You wouldn’t expect an old receipt to have major significance for Biblical studies. And yet just such a receipt came to light while Dr. Michael Jursa was studying some of the archived cuneiform tablets in the Babylonian collection of the British Museum. Jursa, an Austrian Assyriologist from the University of Vienna, was deciphering the small clay tablet when he came across the name of a secondary character mentioned in the Bible.
The document is an ordinary receipt that records a payment made to the temple in Babylon by “chief eunuch” Nabu-sharrussu-ukin. Dr. Jursa has demonstrated that this is the same Babylonian official from the Book of Jeremiah, where his name is translated as Nebo-Sarsekim.
Jeremiah 39 gives an account of the siege of Jerusalem by the Babylonian king Nebuchadnezzar and his army in 587 B.C.E. Nebo-Sarsekim is one of only a few named officials who were present with the king in the city gate when Jerusalem fell (Jeremiah 39:3). Here, too, he is described as chief eunuch. The capture and destruction of Jerusalem occurred amidst Nebuchadnezzar’s larger campaign against the Egyptians, which began in 601 B.C.E.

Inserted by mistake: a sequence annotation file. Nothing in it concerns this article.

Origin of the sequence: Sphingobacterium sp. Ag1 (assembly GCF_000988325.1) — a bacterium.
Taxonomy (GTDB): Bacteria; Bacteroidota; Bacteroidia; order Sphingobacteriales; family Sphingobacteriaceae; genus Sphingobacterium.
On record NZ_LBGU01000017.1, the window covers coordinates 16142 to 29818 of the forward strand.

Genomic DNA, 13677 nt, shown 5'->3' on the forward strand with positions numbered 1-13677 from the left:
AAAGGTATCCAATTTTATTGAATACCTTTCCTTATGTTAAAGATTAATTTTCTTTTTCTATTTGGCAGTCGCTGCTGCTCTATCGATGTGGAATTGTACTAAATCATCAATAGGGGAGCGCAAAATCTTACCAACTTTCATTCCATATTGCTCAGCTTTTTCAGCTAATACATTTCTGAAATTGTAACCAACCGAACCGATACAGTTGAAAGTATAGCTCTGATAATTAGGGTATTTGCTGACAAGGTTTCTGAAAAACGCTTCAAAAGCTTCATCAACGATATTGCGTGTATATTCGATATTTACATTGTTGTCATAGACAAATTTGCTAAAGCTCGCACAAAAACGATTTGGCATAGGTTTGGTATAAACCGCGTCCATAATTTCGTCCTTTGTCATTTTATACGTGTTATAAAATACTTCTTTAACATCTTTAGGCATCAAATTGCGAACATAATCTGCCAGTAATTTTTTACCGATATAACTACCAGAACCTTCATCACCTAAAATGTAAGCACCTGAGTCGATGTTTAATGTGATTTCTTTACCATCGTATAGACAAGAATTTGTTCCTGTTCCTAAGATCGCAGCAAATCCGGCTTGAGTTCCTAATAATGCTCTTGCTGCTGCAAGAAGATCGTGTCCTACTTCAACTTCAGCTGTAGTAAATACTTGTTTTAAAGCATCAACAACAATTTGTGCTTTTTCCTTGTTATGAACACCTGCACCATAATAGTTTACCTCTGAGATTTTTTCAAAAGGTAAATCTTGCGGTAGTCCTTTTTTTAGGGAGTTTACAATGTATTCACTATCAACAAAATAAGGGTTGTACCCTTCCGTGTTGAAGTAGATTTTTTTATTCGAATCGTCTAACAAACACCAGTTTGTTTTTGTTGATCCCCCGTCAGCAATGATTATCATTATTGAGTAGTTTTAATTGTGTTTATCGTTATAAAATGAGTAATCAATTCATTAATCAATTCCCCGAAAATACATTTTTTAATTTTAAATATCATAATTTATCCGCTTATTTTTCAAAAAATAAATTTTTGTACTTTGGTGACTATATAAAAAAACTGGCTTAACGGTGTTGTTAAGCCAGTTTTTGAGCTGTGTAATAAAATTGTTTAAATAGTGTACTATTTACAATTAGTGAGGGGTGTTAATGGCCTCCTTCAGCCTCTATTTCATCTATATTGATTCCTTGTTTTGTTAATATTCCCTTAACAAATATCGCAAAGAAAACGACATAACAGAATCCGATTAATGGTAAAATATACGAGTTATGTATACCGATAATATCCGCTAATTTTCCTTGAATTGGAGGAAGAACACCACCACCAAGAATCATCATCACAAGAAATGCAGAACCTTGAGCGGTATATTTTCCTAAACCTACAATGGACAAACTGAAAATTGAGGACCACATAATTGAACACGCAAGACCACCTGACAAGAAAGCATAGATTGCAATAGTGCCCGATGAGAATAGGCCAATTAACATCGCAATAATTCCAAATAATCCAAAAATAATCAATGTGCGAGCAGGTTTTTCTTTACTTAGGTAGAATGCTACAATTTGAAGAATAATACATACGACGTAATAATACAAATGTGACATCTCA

The discovery of a non-Biblical reference to a figure (other than a king) named in the Bible is extremely rare. This cuneiform tablet is a primary witness that confirms the accuracy of the Biblical account at an important point in history.
As Dr. Jursa put it, “Reading Babylonian tablets is often laborious, but also very satisfying: There is so much new information yet to be discovered.” Added the British Museum’s Irving Finkel: “Cuneiform tablets might